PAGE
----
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Again the Government Is Taking Antitrust Action against Microsoft. Again This Is Wrong.

Once again, after two decades of silence, the Federal Trade Commission (FTC) is cracking down on Microsoft. For what? Microsoft is accused of monopolistic tendencies in their recent bid to acquire the company Activision Blizzard.

What is ironic about the FTC’s move is that Microsoft’s acquiring Activision will not even give Microsoft a majority market share in the industry. As of 2020, Microsoft’s share in the gaming market was 6.5 percent. Acquiring Activision Blizzard would then put Microsoft at 10.7 percent. This is a far cry away from a majority share in the market, let alone a total monopoly of 100 percent.

The definition of monopoly power is too broad. Any element of a good which sets it apart from another is said to give monopoly power. Consequently, every market participant is a “monopolist” to some extent. This is not a useful definition for the term.

What does the FTC mean when they use the term? In their own words: “[The] maker of Xbox [Microsoft] would gain control of top video game franchises, enabling it to harm competition in high-performance gaming consoles and subscription services by denying or degrading rivals’ access to its popular content.”

The FTC goes on to accuse Microsoft explicitly of trying to gain monopolist status in “multiple markets.” However, Microsoft would hardly go above a 10 percent market share in the gaming industry, the market relevant to this debate. But if you read article titles such as “Microsoft to gobble up Activision in $69 billion metaverse bet” or “Netflix will be next on Microsoft’s shopping list,” you get the sense that Microsoft is a giant, greedy leviathan, selfishly and recklessly devouring up smaller companies in an effort to become the fattest man in the room. In short, the antitrust crusaders want you to think this deal would make Microsoft too big.

Of course, the FTC will block this deal while having ignored Microsoft’s acquisition of Bethesda in 2021. There are special interests at play, namely Sony, the producer of the PlayStation. The Activision property at stake here is the Call of Duty franchise, which, according to Sony court documents, has a competitor in Electronic Arts’ Battlefield franchise, which is not as popular.

In a free market, Sony might be encouraged to purchase EA’s Battlefield franchise or to enter into a closer relationship with EA in order to provide better alternatives to Call of Duty; however, Sony is opting to use the government to strongarm Microsoft into abandoning the acquisition or at least to make concessions. This cronyist begging by Sony can be dismissed entirely.

On the other hand, all this talk of bigness and monopolies obfuscates the benefit of Microsoft’s acquiring Activision. At its core, this deal aims to increase the welfare of consumers, not add to their detriments.

To elaborate on this, one must keep in mind the concept of consumer sovereignty. Whether an entrepreneur makes a profit or makes a loss is ultimately dependent on the preferences of consumers. Entrepreneurs are engaged in an everlasting struggle in trying to fulfill consumer desires better. Microsoft is no different.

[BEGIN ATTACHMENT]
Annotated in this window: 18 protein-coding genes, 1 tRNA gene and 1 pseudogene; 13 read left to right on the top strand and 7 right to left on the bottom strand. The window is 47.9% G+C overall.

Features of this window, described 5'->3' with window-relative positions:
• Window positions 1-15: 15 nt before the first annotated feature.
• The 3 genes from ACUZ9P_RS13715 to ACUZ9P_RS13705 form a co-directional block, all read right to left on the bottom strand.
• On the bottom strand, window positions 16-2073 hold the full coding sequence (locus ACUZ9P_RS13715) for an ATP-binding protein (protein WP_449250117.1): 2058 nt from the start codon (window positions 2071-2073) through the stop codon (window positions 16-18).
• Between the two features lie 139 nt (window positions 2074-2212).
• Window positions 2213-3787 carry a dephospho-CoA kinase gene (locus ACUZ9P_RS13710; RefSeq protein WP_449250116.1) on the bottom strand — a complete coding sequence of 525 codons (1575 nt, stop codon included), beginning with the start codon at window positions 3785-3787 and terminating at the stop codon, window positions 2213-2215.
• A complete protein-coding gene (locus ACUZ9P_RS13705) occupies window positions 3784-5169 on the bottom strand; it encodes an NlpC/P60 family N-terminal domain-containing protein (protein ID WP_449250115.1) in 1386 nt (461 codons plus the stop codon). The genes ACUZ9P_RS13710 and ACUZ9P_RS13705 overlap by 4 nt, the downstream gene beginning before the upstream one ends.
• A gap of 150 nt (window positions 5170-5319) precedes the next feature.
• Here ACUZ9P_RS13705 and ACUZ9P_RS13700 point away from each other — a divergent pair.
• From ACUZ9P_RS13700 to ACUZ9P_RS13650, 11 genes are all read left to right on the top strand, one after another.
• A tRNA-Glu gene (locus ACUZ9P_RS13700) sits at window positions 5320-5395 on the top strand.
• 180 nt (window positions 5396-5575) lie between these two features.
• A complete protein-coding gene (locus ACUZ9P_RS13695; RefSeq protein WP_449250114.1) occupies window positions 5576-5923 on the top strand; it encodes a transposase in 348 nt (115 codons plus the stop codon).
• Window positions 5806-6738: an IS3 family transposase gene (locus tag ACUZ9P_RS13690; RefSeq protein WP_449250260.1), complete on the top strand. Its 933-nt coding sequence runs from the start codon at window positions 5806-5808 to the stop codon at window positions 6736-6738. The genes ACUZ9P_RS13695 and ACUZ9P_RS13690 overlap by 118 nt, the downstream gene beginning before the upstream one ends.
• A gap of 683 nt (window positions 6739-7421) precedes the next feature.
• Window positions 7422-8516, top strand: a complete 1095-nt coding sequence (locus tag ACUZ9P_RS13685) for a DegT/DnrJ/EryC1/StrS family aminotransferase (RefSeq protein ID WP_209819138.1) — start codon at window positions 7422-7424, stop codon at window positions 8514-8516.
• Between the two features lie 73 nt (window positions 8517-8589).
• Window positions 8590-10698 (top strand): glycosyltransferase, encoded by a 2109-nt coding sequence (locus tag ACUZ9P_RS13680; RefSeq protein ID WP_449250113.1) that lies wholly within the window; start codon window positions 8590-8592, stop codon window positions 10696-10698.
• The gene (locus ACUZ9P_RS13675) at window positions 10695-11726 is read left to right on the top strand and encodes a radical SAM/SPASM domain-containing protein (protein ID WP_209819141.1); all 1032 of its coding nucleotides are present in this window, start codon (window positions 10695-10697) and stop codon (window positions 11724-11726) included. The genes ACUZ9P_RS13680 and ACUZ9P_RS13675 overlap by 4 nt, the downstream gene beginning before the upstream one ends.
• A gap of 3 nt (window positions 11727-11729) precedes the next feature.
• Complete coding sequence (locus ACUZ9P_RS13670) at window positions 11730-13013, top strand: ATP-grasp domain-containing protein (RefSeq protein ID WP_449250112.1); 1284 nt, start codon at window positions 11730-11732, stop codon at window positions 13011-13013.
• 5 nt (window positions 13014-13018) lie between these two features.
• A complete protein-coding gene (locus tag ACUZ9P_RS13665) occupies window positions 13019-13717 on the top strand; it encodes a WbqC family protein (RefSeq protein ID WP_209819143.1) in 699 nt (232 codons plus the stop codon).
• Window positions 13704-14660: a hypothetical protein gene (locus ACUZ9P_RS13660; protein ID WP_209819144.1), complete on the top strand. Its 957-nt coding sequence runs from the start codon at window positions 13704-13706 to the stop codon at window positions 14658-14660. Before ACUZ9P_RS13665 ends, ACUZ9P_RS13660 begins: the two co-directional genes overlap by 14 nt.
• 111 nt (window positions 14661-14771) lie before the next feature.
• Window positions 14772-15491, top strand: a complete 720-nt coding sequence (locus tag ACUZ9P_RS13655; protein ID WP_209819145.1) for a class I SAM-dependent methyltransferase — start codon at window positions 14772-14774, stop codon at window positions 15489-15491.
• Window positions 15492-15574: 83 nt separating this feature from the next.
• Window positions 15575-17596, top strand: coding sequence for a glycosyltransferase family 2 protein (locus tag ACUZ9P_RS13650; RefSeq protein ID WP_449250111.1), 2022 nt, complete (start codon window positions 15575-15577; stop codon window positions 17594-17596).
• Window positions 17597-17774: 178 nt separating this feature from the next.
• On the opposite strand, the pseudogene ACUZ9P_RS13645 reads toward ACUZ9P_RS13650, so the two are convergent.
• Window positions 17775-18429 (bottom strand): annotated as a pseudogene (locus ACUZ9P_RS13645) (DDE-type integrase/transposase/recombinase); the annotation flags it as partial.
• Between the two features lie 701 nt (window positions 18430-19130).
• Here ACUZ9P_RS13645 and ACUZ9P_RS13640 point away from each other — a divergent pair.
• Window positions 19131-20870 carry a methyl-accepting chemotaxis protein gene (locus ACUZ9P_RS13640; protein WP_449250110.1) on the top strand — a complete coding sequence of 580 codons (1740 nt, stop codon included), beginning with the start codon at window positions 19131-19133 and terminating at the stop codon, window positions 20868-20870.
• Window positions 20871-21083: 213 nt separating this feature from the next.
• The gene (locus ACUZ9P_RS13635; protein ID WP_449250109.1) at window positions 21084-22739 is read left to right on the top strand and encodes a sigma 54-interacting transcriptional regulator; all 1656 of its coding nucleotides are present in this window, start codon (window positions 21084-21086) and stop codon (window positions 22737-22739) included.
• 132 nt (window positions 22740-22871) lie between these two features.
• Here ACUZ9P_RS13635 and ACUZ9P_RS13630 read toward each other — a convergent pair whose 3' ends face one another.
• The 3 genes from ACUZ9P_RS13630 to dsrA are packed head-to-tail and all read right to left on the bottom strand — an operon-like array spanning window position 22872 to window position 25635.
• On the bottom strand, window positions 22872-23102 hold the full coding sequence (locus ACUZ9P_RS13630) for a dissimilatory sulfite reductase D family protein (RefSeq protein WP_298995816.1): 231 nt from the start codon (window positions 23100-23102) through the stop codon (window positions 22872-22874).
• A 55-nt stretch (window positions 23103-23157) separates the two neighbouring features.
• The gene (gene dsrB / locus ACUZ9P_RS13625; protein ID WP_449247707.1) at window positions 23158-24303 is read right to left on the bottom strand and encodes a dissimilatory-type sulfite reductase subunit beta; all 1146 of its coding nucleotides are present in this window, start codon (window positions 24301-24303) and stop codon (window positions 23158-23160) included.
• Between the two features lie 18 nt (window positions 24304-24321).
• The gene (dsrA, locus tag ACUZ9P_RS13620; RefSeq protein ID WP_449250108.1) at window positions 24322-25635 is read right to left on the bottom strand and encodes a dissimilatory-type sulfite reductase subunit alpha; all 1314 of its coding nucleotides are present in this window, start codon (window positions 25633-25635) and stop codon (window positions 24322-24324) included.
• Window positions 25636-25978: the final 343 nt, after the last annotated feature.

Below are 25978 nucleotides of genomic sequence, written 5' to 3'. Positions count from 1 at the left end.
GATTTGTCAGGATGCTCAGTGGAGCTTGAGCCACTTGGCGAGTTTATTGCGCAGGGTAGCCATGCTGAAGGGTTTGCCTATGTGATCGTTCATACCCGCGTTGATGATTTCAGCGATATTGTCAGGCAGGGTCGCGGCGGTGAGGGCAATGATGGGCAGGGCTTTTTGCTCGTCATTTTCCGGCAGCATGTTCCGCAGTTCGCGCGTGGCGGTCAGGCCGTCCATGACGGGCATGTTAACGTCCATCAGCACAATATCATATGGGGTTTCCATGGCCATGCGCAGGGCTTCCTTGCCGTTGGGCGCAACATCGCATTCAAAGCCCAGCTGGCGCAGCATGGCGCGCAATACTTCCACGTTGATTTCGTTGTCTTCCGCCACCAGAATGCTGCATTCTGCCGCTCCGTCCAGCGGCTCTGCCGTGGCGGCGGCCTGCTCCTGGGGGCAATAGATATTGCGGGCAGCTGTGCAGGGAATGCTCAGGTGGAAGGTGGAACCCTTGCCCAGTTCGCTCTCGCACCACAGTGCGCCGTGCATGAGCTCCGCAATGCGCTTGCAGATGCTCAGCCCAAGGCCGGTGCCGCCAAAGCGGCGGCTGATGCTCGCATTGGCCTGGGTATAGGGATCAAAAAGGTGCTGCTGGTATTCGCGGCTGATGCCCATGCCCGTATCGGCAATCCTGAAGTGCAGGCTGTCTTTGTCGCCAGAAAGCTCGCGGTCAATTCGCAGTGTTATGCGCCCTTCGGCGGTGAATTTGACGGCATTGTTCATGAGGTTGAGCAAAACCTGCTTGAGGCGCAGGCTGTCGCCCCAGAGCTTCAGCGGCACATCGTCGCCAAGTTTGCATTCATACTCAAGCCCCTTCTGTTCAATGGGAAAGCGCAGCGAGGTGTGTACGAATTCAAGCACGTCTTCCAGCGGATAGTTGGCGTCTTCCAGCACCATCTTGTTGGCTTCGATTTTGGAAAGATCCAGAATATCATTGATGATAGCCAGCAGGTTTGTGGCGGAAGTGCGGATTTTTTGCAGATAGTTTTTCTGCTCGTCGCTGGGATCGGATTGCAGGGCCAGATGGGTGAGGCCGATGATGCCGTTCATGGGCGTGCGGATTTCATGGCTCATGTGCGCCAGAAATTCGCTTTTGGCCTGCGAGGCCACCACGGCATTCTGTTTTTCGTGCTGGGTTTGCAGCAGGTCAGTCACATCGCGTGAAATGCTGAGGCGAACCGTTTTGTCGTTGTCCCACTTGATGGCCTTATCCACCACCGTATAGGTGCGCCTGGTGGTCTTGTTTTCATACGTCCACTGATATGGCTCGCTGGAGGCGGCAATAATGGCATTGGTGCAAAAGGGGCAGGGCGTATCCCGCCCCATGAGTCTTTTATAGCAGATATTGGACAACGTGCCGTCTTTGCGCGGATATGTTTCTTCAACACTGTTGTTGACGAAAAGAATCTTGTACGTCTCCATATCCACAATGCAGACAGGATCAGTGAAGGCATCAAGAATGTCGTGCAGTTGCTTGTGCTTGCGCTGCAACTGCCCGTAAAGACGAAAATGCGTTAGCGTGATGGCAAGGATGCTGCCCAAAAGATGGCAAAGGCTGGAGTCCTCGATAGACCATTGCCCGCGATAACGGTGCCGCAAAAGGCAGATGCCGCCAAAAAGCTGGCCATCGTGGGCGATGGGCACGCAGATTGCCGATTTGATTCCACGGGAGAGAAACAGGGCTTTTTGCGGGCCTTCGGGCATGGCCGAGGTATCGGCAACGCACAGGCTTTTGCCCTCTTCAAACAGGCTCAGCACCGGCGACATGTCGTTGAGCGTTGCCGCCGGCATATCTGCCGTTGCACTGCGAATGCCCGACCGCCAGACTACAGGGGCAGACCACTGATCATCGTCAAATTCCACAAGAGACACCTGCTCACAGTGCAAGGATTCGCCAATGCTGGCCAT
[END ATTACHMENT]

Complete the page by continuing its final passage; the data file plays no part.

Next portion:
Microsoft would not have initiated this acquisition if they did not foresee that it would increase profits. In a free market, an increase of profits is attributable solely to an increased fulfillment of consumer desires. Microsoft is attempting to take the assets of Activision and arbitrage them across time, increasing its monetary value by increasing the satisfaction of consumers.

If Microsoft is mistaken, losses will ensue. At that point, Microsoft may decide to take a different approach: perhaps they might be willing to sit at the bargaining table with Sony over the rights to some of Activision’s properties.

Microsoft is now being forced to make concessions in order to win regulatory approval. This will sour the acquisition deal and harm consumers in the end.

When it comes to monopoly, we should only really be concerned about privileges on part of the state. This is how Murray Rothbard understood it: “Monopoly is a grant of special privilege by the State, reserving a certain area of production to one particular individual or group. Entry into the field is prohibited to others and this prohibition is enforced by the gendarmes of the State.”

As long as there are no legal impediments to new competition, the market remains free and competitive. If Microsoft fails horribly, there are always preexisting and potential competitors ready to take advantage of the opportunity. Microsoft may have its fair share of legal monopolies in the form of patents, but efforts should be focused on trying to dismantle the various intellectual monopolies they have as well as those held by their competitors. Instead, public outcry has been aimed at preventing mergers, even though these are beneficial, not detrimental, to consumers.

Microsoft is gearing up to fight the FTC’s injunction. In a rare case, a large company is taking up the free market cause, albeit temporarily. We should wish them luck.

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